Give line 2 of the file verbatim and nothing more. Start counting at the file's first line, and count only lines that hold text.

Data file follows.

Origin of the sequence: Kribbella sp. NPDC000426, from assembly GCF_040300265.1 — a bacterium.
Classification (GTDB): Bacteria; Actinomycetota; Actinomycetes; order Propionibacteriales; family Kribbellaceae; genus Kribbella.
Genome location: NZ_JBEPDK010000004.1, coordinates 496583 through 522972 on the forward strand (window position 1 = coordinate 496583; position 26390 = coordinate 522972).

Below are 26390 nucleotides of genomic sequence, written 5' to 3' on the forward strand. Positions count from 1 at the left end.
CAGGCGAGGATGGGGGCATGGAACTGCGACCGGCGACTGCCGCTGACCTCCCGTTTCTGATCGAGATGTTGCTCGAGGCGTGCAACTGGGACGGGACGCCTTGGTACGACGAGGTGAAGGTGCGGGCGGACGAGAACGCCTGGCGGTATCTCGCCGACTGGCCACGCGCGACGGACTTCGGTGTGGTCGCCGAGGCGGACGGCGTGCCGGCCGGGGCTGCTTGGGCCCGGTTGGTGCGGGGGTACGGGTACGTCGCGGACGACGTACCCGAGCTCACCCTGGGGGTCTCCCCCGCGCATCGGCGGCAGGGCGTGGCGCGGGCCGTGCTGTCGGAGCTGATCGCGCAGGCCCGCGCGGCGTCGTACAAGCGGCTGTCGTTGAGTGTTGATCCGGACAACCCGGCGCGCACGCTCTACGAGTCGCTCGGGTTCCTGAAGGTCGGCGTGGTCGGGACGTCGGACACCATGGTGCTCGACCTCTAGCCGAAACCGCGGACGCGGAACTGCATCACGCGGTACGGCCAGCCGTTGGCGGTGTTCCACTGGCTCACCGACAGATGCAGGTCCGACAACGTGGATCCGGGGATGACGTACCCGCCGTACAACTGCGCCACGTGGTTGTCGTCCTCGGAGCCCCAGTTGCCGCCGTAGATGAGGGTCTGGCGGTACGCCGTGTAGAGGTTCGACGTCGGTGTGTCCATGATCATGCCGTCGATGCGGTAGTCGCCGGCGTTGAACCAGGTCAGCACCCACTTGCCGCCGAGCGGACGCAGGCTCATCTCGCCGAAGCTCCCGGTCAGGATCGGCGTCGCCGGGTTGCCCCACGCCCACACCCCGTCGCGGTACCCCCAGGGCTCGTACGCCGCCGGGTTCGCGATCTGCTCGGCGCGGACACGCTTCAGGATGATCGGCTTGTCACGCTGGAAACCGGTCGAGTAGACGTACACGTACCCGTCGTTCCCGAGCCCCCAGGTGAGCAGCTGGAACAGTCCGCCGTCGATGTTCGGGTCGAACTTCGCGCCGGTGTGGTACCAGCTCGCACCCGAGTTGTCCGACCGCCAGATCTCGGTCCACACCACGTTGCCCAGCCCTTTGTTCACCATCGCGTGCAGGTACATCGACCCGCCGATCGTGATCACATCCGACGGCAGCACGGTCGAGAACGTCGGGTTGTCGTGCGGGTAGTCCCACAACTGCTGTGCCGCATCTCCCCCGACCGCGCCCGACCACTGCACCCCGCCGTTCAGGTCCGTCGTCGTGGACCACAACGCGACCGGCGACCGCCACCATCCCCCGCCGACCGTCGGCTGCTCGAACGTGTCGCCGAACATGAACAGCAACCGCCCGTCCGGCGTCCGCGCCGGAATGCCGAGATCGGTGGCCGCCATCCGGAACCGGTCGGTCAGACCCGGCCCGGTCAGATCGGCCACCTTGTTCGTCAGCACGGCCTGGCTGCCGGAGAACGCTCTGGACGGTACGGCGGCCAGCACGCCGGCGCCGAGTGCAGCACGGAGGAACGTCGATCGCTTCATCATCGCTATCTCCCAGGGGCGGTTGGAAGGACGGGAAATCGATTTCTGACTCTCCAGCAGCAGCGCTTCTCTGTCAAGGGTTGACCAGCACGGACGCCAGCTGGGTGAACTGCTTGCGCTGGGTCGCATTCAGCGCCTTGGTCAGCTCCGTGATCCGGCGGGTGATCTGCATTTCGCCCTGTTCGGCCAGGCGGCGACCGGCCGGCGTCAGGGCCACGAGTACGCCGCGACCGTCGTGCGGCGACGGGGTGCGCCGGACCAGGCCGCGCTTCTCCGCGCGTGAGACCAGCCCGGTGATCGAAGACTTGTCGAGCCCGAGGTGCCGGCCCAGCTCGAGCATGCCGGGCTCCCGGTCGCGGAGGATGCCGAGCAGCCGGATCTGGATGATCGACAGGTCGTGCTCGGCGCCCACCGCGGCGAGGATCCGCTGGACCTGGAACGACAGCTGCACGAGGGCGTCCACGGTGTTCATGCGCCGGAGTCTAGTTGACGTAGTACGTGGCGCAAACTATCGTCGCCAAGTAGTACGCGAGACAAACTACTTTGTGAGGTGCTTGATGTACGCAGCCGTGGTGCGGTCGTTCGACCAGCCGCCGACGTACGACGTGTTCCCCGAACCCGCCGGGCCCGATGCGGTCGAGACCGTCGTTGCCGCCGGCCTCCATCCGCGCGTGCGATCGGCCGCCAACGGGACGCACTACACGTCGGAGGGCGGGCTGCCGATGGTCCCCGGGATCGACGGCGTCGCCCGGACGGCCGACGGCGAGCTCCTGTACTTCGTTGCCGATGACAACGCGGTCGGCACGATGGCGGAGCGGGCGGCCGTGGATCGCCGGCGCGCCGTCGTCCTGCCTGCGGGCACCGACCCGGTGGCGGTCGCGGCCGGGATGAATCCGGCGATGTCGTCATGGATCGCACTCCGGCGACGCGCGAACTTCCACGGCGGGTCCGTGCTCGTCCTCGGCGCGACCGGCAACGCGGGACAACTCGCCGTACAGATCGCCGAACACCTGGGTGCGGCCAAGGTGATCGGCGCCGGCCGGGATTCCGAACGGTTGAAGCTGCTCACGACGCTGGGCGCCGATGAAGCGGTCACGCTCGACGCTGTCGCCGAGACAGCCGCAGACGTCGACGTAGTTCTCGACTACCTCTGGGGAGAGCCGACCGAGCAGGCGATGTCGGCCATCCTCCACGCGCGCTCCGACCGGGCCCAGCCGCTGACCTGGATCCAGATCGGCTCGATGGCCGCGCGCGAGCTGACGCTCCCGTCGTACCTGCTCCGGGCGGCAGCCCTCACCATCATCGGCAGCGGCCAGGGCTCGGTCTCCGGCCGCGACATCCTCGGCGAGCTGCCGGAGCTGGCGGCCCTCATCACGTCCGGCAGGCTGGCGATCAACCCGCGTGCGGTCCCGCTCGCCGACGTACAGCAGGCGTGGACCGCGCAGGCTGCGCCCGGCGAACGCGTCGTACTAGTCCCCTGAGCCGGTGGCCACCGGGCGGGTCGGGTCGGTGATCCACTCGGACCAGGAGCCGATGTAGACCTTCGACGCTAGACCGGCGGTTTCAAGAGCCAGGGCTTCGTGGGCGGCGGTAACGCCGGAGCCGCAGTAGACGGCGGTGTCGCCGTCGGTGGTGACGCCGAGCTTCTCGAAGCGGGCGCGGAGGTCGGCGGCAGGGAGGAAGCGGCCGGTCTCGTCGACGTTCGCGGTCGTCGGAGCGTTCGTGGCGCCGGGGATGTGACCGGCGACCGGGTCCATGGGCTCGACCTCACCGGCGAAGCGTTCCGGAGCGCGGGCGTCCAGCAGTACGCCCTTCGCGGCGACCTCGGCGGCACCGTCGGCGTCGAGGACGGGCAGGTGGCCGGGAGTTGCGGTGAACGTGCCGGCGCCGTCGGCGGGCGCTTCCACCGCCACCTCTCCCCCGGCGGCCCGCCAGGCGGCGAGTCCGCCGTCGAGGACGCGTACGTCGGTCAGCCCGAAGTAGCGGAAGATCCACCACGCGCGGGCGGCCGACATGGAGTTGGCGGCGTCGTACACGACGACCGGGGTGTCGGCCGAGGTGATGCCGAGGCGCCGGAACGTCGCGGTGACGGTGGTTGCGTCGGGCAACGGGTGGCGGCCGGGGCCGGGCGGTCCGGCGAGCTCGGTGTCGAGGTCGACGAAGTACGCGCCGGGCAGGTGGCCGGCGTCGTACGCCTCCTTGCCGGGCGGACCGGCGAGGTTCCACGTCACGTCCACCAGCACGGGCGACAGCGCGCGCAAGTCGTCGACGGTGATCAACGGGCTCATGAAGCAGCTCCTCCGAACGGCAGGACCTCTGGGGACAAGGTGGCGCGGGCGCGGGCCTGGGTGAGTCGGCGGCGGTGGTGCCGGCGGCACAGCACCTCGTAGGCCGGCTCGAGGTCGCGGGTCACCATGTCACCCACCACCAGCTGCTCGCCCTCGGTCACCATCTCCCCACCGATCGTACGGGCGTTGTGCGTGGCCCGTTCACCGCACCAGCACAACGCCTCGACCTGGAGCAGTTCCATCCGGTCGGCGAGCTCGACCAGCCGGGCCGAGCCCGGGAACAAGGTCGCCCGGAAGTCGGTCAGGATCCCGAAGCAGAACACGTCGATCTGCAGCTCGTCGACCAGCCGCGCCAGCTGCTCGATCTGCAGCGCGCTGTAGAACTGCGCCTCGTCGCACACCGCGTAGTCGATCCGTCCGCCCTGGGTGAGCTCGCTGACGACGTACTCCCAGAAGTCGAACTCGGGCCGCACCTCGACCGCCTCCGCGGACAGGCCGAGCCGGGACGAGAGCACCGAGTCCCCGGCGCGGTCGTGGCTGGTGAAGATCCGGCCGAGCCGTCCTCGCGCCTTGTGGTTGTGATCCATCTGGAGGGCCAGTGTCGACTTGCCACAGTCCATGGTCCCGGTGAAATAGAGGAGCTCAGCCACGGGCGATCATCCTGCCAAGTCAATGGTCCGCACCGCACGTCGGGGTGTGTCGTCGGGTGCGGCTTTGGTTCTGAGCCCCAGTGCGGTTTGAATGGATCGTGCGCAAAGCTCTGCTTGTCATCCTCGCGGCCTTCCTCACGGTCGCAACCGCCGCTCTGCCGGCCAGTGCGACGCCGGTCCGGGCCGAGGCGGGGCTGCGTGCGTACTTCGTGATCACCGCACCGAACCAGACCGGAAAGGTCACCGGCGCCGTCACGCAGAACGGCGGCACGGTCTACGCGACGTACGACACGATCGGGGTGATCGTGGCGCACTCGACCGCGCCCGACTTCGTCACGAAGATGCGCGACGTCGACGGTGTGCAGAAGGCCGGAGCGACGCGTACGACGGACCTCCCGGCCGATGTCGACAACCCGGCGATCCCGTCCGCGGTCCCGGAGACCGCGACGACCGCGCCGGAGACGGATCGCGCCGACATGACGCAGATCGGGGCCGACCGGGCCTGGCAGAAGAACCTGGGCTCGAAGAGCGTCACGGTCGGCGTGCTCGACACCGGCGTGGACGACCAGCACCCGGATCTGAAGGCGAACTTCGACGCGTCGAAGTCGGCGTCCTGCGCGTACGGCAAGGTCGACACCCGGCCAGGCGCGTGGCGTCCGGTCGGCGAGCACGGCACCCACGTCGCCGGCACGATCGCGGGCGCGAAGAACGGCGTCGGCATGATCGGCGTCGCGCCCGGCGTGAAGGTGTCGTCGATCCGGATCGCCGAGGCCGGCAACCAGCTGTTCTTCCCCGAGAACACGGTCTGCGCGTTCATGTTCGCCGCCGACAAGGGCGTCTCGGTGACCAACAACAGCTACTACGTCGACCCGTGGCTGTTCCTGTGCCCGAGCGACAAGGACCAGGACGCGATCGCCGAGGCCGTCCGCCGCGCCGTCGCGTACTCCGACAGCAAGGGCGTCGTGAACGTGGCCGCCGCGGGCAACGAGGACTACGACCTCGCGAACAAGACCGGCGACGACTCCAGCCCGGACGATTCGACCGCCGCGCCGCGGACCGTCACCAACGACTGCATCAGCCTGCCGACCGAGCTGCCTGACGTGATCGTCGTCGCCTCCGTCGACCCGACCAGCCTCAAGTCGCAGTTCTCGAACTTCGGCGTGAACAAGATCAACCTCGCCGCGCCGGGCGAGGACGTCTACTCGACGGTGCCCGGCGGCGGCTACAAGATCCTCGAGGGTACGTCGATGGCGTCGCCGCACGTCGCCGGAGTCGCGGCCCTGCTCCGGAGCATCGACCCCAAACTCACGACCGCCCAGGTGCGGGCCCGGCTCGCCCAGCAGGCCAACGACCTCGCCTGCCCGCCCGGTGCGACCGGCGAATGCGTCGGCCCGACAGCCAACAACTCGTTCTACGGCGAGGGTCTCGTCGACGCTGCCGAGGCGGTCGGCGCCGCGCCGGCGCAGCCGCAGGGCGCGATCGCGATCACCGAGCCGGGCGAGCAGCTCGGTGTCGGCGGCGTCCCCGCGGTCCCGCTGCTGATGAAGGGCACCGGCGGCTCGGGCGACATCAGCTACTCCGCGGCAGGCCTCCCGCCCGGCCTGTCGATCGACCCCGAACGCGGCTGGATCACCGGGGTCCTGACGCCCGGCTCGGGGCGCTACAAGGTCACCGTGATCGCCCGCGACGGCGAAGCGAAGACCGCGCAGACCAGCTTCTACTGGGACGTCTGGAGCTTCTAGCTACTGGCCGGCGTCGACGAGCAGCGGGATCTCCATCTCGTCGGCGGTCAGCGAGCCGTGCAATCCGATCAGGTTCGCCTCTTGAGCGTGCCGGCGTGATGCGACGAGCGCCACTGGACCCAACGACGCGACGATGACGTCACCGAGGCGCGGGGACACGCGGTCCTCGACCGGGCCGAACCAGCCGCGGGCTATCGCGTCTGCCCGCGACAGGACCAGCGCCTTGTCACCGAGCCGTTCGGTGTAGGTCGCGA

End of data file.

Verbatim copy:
Classification (GTDB): Bacteria; Actinomycetota; Actinomycetes; order Propionibacteriales; family Kribbellaceae; genus Kribbella.